Nothing he has done in my recollection brings him any credit in any way at all. Certainly no forgiveness. Remember Cambodia, Chile and East Timor, just for starters. As with the feckless George Bush, criminal / murderer, naive servant of the Neocons, along with Cheney and Rumsfeld, there is no such thing as forgiveness. How do you forgive over two million unnecessary deaths? 6,000 from the US. Hopefully, just retribution and soon.

    Leaving that aside then, the theory and suggested motivations for this article seem very well-founded. There is no doubt that something has to stop the American juggernaut from destroying itself and the world. This group, BRICS, has that potential, no doubt about it. Nothing else on the horizon.

    Recently, however, 15 US churches asked Congress to stop supporting Israel. Like Kissinger, about four decades too late and much too little. The Christian input. Raised its head once, created a minor Jewish bout of indigestion for a few days, but not a squeak since. Still, it is refreshing for the soul to go through the motions, then slink back to the real game in town, influencing the Congress, an easier game to play. Perhaps the greatest need is for countries like the US to lose their arrogant control in the UN Security Council. The veto they have used so many times in the past is an ongoing (never-ending) example of support for the pariah state of Israel, directed by that 70% of the Congress and perhaps 60% of the Senate who are corrupted by Israel and its unholy fifth column, AIPAC.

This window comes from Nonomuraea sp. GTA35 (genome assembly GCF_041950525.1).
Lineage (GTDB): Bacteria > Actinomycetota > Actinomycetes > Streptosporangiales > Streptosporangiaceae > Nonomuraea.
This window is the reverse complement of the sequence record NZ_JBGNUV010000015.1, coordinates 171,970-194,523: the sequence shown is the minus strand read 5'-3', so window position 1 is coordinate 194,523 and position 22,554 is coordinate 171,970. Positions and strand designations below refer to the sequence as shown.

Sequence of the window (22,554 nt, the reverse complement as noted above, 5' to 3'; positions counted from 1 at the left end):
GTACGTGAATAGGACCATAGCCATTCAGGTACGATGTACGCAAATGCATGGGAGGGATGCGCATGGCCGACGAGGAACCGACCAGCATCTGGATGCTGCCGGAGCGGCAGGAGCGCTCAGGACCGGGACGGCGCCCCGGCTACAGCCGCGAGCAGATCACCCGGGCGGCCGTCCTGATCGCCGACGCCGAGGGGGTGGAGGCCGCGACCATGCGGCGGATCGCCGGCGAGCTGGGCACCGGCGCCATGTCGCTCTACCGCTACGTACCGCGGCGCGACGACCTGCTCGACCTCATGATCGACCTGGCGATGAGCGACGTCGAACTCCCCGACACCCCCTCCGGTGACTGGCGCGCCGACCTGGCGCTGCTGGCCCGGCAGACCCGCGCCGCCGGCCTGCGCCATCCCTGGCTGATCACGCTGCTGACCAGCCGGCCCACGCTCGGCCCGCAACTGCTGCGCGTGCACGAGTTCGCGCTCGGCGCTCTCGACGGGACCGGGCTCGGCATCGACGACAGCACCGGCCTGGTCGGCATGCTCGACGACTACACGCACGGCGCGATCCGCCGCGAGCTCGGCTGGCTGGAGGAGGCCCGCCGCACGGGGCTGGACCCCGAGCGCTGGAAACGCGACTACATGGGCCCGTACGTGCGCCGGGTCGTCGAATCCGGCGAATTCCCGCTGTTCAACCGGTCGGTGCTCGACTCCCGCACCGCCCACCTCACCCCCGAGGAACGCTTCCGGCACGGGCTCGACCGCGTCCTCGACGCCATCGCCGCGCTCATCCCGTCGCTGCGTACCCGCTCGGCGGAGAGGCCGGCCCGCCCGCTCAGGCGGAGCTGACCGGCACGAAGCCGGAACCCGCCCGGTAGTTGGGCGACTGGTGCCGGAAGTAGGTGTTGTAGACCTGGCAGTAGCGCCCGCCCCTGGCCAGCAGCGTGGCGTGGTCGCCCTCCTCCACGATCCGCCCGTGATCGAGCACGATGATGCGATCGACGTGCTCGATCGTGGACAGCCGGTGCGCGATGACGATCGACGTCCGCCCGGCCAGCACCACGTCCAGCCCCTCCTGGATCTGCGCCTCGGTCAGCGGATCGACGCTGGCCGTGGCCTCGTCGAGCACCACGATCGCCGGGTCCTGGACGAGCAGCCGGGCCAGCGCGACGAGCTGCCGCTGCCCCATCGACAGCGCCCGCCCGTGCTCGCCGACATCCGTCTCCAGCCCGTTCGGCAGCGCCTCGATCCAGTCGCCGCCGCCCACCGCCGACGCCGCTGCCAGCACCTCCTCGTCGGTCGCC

This disloyal foreign fifth column has been tolerated year after year as an unregistered lobby, who, in their own cunning way, bring the host countries they have penetrated and now spread their poison, the US and almost every other developed country, into unwanted wars and deadly dalliances in which they make certain that they “stand apart”, from danger, unharmed by their own mischievous activities while all the time representing themselves and their masters, Israel, as a ‘hard done by’ little country, (“oh, woe is me”), surrounded by enemies. Out comes the ‘begging bowl’, $3.5 + billion at the last count. Yes, annually. Is there any reader, anywhere, who thinks that but for the US veto used on Israel’s behalf in the disgraced Security Council on 66 occasions there would not have been a resolution of the Palestine question? Perhaps even 50 years ago? Does anyone believe otherwise? Well, that bias has to go. If not, the UN finally will come to realise that nothing will ever be the same again and those with a veto in this new alliance, BRICS, Russia and China, will use their vetos as a matter of course to counter everything that has the support of the US, just as the US has done for 50 years for Israel.

    In other words, if the US wants something, the vetos will bring it down. That’s the way it could develop. We have all seen enough of this kind of action from the US, now the recognised big bully in the world, per courtesy of the veto. Of course, there are times when they even ignored the UN. Can anyone ever forget the sight of a jubilant US Congress cheering and congratulating each other on the announcement of the commencement of the invasion of Iraq? Makes you proud. The alternative. Close the doors of this anachronistic UN social club. It has really passed its use-by-date. Just look at Palestine, (66 years of nothing); Rwanda (a total disgrace), Iraq (WMD, lies). It is nothing more than a mouthpiece and rubber stamp for the United States with an occasional muscle flex by Russia, as in the case of Syria. Any political or military alliance with a country like Iran, an exchange of weapons, joint military exercises, cultural exchanges and on, can do nothing less than keep the US in check and make those corrupt and not-so-corrupt members of the US Congress very wary of the implications of their total or part subservience to Israel. It will never stop the Neocons, the Zionists, thick on the ground in America, from their continued efforts to manipulate foreign policy for their own selfish benefits. Some of those could never be called Americans, have never donned a uniform and never have, nor will ever engage in pro-American activities. But the dangers would become much more evident in this new climate, should it develop.